But as our present position will not admit of our throwing timely and efficacious Succour towards Boston—I was charmed with the decision of the Commander in chief upon the first question (Whether we ought to send a detachment towards Boston, and what ought to be the Strength of the detachment) and altho’ I could have wished that the detachment could have been more considerable, as well for opposing the enemy as to give confidence to our Allies—I think myself that it would not have been reasonable to weaken ourselves too much in this quarter—while the Enemy has his force collected.
In Answer to the 2d Question vizt Whether the Army ought to be kept together during the winter—and in what position or whether the Army ought to be distributed into Cantonments and in what manner—Neither the Situation of the Country nor our present circumstances will in my opinion permit us to scatter the Army—There are no Villages considerable enough to quarter a brigade—to divide ourselves into smaller parties, would deprive us of all the means of supporting good order and discipline—Besides I think it in the highest degree necessary—to keep our force collected as much as possible, and to take a position where the body of our Army will be secure from any check—If the Enemy conquer a Province we may recover it—but if our army is destroyed—the mischief is not so easily repaired.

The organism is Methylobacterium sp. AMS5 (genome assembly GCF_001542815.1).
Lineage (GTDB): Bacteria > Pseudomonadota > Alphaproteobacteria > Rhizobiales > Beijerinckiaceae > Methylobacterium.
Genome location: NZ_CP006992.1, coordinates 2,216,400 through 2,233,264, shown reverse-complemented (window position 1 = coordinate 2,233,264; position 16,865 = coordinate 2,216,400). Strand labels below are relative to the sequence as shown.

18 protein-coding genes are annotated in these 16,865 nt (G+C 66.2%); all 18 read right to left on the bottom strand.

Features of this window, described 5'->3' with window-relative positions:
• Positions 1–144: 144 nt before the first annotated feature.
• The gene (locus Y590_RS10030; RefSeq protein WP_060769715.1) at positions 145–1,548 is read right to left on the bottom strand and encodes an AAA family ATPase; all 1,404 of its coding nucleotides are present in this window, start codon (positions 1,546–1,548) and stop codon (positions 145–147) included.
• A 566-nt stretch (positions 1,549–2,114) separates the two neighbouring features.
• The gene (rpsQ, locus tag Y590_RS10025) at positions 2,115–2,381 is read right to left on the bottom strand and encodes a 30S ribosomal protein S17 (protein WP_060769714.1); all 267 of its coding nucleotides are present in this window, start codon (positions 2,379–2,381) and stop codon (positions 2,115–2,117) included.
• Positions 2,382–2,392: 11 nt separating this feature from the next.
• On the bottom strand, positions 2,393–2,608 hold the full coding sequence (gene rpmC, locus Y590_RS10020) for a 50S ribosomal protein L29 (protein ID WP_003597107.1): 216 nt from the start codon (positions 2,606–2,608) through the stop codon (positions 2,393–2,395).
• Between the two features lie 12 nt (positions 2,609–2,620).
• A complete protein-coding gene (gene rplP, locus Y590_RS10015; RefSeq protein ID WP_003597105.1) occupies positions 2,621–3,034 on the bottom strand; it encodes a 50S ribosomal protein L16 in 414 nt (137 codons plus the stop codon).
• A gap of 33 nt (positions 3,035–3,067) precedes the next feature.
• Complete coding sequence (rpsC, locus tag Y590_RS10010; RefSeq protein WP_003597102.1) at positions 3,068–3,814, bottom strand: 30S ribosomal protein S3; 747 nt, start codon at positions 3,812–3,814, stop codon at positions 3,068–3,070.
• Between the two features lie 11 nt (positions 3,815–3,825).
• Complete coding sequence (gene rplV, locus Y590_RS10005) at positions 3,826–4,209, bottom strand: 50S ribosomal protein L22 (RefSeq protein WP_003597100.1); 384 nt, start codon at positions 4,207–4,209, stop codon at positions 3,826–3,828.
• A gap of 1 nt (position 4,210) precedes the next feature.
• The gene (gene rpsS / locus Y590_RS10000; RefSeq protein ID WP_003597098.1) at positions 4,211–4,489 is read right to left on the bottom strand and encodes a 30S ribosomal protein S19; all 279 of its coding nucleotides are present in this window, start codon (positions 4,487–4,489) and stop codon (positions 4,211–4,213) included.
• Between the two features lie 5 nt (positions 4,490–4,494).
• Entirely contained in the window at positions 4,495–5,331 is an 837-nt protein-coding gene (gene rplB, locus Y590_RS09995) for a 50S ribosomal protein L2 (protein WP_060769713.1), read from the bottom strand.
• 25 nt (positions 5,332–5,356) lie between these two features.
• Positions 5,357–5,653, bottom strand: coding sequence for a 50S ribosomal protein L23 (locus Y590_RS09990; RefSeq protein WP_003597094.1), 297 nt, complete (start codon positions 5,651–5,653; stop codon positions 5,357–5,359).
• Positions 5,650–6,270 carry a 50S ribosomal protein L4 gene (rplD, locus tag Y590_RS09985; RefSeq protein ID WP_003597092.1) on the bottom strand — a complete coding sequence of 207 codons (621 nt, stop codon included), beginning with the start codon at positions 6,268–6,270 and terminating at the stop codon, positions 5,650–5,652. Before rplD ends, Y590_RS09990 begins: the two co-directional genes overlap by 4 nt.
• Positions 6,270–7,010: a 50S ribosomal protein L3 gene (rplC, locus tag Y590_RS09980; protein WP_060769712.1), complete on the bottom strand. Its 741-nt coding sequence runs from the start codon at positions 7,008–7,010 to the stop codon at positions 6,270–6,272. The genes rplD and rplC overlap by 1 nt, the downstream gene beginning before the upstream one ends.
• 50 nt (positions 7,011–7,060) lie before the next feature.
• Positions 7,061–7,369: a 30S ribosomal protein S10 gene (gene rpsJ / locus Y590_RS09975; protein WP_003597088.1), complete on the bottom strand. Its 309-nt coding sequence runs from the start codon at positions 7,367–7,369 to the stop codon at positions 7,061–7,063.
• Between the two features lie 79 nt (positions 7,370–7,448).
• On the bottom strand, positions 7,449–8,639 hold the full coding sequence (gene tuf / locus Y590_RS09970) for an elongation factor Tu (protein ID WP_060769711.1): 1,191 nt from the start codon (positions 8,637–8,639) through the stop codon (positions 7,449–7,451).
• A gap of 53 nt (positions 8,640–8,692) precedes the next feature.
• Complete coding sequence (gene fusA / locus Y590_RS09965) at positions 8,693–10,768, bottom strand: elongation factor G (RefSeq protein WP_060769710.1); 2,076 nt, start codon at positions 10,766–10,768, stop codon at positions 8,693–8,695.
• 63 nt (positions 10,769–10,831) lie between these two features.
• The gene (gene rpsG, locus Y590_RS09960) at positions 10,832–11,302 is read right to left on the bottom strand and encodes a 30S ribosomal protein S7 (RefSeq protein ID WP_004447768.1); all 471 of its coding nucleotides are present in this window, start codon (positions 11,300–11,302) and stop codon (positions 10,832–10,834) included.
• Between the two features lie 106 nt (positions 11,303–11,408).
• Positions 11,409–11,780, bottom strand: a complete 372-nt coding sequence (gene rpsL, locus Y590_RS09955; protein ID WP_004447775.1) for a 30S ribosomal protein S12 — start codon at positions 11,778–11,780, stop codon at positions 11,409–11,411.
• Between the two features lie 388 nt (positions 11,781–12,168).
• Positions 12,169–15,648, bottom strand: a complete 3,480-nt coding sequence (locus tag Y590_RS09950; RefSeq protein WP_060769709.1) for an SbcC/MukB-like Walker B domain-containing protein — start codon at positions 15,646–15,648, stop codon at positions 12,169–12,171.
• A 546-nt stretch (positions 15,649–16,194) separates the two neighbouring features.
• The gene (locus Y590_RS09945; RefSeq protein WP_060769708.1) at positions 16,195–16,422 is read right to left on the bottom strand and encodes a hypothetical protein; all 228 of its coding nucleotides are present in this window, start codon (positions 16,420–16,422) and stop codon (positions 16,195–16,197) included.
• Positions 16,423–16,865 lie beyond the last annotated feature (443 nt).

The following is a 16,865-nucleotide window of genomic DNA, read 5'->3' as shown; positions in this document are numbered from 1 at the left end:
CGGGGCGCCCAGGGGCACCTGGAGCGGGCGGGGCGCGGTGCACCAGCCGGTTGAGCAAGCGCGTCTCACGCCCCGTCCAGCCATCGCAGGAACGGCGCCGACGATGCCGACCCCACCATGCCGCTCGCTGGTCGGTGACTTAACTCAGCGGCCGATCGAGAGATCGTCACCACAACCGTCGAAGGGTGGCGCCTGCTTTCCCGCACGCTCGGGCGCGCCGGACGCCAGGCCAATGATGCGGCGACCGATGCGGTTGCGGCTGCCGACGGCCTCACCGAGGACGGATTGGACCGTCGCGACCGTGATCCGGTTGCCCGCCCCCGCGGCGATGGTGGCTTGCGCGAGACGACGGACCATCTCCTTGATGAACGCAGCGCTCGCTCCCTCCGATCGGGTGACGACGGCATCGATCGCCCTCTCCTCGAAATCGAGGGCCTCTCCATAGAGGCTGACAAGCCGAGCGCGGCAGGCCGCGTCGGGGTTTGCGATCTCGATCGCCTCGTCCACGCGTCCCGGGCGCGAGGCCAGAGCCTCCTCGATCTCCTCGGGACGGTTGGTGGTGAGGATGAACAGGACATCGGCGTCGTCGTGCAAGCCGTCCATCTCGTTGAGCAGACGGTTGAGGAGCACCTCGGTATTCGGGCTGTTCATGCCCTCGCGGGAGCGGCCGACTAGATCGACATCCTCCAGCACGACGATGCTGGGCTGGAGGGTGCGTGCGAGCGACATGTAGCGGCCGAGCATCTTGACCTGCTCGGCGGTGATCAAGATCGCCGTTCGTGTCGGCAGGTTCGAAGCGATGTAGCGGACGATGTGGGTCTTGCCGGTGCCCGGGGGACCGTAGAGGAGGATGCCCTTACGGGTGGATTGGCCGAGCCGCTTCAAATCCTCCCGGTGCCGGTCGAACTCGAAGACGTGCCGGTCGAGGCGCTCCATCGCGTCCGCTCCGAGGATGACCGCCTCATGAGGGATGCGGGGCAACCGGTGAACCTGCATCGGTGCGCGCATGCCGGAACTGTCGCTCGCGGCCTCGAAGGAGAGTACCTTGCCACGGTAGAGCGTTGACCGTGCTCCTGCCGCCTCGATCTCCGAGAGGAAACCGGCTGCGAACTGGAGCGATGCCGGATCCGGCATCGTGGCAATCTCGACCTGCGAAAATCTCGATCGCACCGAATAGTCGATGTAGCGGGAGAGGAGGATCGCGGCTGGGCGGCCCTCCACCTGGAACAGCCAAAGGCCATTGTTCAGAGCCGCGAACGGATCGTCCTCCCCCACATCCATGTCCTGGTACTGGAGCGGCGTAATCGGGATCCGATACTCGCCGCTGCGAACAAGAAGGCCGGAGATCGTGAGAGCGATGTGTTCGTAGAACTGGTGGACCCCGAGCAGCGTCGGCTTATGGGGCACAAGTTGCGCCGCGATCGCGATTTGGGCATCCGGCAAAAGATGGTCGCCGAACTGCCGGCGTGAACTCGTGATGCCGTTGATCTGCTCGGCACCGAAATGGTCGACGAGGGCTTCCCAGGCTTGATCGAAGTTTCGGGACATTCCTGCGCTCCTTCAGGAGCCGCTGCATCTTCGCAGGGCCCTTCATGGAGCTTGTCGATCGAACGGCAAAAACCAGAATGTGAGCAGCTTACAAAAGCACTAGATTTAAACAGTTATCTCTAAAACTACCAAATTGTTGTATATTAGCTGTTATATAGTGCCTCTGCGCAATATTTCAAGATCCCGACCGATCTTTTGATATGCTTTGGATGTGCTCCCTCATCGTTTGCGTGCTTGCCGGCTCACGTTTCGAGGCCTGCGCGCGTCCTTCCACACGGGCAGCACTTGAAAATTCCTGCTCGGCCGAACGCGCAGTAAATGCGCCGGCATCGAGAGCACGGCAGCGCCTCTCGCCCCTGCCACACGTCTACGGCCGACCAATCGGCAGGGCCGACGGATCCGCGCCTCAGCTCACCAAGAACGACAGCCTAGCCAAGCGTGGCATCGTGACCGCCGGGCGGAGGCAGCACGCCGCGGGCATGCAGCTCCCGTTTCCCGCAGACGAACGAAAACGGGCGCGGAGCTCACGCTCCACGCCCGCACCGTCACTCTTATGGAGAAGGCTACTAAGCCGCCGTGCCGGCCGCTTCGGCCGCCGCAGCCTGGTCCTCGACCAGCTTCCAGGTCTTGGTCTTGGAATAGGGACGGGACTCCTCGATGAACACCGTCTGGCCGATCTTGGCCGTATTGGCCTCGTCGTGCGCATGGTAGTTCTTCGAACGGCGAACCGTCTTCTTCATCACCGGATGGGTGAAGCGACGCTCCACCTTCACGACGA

For this reason, I venture to propose that we make choice of the most advantageous position in the neighborhood of Fishkill or even West point—still among the Mountains called Highlands—and near the North River—The body of the army consisting of 11, 12 or 13 Brigades may be wintered in good barracks—covered with plank and not with earth—Provisions may be brought to us by and across the River—our baggage horses might be sent back into the country—We should be at hand to succour the Fort in case of any enterprise—and even to detach into Jersey should occasion require.